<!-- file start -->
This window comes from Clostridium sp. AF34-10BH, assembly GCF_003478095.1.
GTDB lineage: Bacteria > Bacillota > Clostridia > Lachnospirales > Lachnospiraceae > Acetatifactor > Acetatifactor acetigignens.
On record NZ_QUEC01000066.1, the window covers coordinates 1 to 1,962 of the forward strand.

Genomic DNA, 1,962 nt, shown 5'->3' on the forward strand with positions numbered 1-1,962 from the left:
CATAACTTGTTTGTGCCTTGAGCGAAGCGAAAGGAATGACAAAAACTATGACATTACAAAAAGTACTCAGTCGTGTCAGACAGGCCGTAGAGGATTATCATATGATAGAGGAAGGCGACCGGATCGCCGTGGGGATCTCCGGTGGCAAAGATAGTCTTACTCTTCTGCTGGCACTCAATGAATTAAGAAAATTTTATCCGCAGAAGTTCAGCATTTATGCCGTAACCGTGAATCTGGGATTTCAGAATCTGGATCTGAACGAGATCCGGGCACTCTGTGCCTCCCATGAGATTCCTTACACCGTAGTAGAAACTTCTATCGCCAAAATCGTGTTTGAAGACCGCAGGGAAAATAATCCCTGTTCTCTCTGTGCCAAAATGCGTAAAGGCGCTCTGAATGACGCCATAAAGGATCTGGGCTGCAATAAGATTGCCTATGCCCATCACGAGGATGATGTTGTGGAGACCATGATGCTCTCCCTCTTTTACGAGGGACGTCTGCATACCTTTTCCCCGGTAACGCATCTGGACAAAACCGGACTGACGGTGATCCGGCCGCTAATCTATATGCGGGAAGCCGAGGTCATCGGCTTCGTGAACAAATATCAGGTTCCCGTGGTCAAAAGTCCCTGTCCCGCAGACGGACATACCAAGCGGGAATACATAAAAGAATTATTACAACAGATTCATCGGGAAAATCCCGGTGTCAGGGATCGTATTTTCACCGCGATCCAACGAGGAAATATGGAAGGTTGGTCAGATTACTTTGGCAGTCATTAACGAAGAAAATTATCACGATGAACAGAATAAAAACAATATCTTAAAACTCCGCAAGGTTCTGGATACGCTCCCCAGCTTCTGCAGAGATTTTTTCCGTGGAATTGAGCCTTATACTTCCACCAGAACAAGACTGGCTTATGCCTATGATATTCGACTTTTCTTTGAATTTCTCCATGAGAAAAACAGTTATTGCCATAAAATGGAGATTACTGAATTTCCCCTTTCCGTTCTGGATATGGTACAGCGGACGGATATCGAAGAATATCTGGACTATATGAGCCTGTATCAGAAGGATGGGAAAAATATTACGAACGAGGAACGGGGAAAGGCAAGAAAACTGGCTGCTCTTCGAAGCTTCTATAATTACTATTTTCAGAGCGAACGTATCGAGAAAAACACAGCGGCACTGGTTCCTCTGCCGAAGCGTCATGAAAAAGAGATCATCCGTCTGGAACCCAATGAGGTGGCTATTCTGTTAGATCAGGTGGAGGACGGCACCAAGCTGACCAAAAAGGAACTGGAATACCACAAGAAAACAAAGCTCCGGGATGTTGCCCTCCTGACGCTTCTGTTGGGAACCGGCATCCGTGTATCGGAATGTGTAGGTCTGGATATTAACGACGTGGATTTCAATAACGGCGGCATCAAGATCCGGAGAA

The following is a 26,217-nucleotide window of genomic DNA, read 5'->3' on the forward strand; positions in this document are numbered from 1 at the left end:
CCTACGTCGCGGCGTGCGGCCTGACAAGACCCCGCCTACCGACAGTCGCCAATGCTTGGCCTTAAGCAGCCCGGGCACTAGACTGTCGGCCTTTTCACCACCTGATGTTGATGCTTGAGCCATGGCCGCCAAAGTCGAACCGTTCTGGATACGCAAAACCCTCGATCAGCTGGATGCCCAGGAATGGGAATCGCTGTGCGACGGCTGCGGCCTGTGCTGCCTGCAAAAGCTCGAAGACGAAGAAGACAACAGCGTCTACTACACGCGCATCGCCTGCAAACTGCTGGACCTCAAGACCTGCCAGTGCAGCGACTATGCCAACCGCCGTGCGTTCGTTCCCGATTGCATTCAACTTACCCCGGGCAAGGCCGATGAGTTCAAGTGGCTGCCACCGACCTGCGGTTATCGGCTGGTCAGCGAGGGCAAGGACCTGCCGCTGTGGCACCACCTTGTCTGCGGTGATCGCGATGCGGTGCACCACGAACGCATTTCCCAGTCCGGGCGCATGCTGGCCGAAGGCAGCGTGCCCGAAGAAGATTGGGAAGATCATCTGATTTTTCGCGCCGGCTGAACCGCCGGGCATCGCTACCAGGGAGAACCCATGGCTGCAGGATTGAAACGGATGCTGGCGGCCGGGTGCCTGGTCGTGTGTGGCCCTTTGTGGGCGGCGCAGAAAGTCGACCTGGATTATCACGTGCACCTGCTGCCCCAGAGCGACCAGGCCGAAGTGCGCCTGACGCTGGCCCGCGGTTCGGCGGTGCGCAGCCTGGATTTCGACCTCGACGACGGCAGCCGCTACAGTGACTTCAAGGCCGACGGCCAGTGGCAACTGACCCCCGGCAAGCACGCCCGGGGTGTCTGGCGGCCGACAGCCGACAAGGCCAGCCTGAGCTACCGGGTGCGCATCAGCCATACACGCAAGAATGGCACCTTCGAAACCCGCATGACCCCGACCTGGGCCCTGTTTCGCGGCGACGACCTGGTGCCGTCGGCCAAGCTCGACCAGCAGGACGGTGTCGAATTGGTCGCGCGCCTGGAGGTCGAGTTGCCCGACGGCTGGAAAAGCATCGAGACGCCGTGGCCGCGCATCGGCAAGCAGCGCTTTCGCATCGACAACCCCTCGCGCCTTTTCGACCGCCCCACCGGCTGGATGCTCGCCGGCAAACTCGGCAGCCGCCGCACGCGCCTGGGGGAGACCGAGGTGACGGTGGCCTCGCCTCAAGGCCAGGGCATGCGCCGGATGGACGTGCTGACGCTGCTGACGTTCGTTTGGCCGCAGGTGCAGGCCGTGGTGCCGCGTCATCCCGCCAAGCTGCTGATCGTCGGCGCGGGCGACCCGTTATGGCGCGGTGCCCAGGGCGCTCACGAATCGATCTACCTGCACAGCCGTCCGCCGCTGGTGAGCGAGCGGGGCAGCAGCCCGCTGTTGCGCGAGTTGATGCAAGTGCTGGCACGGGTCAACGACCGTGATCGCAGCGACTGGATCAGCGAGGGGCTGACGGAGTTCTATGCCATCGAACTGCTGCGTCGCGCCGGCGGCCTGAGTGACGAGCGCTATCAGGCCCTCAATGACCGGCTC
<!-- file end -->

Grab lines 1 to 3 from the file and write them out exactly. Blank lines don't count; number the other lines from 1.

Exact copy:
This window comes from Clostridium sp. AF34-10BH, assembly GCF_003478095.1.
GTDB lineage: Bacteria > Bacillota > Clostridia > Lachnospirales > Lachnospiraceae > Acetatifactor > Acetatifactor acetigignens.
On record NZ_QUEC01000066.1, the window covers coordinates 1 to 1,962 of the forward strand.